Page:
Smith and Wesson M&P
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Early on, I was told that equipment doesn t make the officer. And that's true, to an extent: A well-trained officer can do the job wearing flip-flops and gym gear, armed with a skinny-barrel model 10 Smith & Wesson .38 special revolver that s loaded with 158 grain lead, round-nose bullets.
However, I do realize that good gear can improve performance. Ultimately when the fight is on, the gear we choose or are mandated to carry will have a positive or negative impact on the outcome. So, let s review how good gear that fits and training with it can improve your performance.
Fit Improves Performance
Firearm policies vary by agency and range from carry what you shoot and handle best to carry only this one type and model, whether it fits your hand or not. I've noticed that in agencies where officers are required to carry a certain model firearm, some officers struggle to attain a minimum level of skill because the design of the handgun they re required to carry is incompatible with the size of their hands. (Scroll down and read Handling the Hand-Size Issue for more information about hand-size issue.)
Finding a duty firearm that fits all officers proves challenging for many agencies. The good news is that a number of manufacturers produce families of duty handgun models that allow for single-stack or high-capacity magazines in the same pistol. This may be a solution for officers who must carry type A firearms. Slim-grip pistols with single-stack mags carry less ammo, but for those who can shoot accurately and fight effectively, less ammo won't be an issue. However, if you believe you need more, carry more.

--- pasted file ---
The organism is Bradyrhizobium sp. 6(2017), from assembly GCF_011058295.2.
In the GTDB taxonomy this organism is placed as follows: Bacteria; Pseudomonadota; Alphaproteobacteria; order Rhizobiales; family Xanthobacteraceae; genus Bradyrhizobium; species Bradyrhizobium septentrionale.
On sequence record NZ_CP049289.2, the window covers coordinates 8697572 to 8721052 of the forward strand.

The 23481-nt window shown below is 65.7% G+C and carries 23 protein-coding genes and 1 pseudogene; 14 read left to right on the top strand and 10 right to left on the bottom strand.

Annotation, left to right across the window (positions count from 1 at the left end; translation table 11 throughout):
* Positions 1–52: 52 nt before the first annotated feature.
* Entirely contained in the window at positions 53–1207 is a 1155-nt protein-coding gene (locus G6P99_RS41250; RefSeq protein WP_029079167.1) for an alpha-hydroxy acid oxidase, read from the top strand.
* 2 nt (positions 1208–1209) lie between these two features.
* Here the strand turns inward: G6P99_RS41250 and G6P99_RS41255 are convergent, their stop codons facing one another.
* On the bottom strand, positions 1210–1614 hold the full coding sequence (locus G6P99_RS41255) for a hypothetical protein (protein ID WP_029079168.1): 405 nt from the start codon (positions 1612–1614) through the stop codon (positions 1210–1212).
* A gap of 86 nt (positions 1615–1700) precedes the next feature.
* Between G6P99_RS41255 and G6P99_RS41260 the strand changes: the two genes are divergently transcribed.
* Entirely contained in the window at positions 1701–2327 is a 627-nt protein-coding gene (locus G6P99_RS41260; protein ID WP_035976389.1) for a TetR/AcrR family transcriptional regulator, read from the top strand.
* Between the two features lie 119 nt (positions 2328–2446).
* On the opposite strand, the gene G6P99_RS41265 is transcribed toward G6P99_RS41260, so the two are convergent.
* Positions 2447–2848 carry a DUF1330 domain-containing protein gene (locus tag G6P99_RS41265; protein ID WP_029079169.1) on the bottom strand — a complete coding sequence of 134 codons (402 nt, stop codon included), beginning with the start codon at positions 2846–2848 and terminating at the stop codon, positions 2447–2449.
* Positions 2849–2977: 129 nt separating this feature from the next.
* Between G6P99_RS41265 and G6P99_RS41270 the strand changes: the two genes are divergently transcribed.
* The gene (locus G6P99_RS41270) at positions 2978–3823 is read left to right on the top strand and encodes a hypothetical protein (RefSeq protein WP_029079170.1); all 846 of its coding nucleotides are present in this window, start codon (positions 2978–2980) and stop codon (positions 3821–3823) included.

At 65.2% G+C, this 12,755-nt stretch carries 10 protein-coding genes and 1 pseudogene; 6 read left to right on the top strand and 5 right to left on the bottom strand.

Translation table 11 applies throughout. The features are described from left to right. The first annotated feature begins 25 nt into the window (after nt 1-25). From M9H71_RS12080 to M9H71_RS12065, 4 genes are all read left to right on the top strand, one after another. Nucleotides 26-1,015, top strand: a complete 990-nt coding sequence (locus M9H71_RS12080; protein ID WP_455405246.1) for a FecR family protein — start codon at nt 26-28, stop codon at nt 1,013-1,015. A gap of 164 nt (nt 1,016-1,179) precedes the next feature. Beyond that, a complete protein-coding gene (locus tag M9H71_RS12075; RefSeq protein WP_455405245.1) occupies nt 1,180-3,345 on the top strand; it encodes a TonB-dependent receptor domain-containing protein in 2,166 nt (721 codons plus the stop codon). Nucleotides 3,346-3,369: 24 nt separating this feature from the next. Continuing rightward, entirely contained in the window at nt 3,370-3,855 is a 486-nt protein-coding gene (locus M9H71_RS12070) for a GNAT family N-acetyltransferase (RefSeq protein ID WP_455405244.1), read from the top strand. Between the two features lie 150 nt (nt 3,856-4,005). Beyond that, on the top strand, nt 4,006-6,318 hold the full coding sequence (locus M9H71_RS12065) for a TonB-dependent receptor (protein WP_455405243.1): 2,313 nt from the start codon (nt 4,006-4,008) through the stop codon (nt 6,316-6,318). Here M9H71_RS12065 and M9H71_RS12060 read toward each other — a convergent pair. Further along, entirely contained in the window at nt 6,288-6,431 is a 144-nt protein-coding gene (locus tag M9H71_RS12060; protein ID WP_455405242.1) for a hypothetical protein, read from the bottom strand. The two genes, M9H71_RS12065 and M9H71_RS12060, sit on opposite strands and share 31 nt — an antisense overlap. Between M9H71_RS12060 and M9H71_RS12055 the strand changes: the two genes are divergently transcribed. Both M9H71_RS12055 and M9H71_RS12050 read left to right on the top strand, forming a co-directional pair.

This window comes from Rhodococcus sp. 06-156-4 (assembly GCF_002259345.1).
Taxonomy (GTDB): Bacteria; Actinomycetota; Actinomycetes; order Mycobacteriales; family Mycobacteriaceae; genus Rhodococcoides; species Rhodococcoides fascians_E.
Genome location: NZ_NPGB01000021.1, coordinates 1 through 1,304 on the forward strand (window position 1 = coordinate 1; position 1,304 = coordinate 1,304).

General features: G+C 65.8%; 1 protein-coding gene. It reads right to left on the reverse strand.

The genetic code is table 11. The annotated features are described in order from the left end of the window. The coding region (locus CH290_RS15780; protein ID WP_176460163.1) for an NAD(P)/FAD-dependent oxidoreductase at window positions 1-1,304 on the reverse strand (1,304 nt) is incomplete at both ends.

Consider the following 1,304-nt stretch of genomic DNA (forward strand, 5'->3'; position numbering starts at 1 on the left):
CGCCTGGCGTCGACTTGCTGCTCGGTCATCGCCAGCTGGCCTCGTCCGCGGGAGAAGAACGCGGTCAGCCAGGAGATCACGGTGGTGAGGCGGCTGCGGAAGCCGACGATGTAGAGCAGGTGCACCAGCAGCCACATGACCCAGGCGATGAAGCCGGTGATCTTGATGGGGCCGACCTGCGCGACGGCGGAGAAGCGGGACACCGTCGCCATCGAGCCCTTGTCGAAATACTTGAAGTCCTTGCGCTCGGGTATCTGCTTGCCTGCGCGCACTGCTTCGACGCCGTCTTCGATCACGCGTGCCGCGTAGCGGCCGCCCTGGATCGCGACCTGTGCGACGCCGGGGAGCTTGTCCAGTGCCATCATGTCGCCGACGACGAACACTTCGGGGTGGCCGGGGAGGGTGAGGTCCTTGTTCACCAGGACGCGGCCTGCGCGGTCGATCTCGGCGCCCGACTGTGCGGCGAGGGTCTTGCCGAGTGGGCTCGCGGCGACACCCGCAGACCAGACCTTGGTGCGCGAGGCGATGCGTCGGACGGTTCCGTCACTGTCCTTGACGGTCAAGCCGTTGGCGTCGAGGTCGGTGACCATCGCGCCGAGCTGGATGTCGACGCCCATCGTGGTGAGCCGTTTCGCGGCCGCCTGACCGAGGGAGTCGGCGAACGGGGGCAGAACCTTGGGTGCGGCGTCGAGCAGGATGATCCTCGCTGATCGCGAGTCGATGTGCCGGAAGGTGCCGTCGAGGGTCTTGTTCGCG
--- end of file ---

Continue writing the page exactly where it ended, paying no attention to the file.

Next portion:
I observed how firearm fit affects an officer s performance during a recent cold-weather, close-quarter pistol class. In sub-freezing weather, 19 officers worked through Henk Iverson's Strike Tactical advanced level 1 pistol course. To pass Henk's final certification, an officer had to communicate, move, shoot, clear a stoppage, reload and place 10 out of 10 rounds on a 4x6 card at a threat's high chest/neck level in a short period of time. The best of the shooters who succeeded used a Colt 1911-type pistol.
When we reviewed this, it came as no surprise to those of us carrying this type of handgun. With a short, crisp trigger action and a fit like a friend's handshake, the 1911 design allows peak performance across a wide array of hand sizes and finger lengths. (See sidebar on page 52 for more on the 1911.) No doubt these same officers would have been successful with other pistols because they were well-trained shooters.
Is this level of performance possible only with a 1911? Of course not; three other officers using Glocks and Sigs made the grade. However, where fit is good, performance is good. Where fit is great, an even better performance is likely.
Train with the Tech
Good gear and technology can improve officer safety and performance, but only if we ve been appropriately trained in how to use it. Example: Security holsters. If the design prevents a gun grab, it s good. When an officer cannot successfully draw their pistol, we have a major issue.
Consider two incidents involving the use of a well-known type of level III holster:
First incident: An officer working alone at night in the rail yards was attacked by three men who beat him to the ground with part of a railroad tie. The officer fought back as one offender grabbed his Sig pistol's grip and attempted to tear it out of the holster. The offender managed to lift the 190-lb. officer off the ground by his holster. The holster bent out on the belt shank, but did not release or break. As the officer fought back, a train light illuminated the life-and-death struggle, and the criminals ran away. Bent and scarred, the holster was a passive guardian that, when coupled with the officer's determination, fighting spirit and skill, may well have saved the officer s life. The technology worked.
Second incident: Another officer with more than 15 years experience at a city department assigned to K-9 was on patrol when he received a disturbance call. He arrived on scene to find a man facing away from him in a parking lot. The man turned without warning and opened fire on the officer. The first shot penetrated the windshield and struck the officer in the chest. His vest saved him.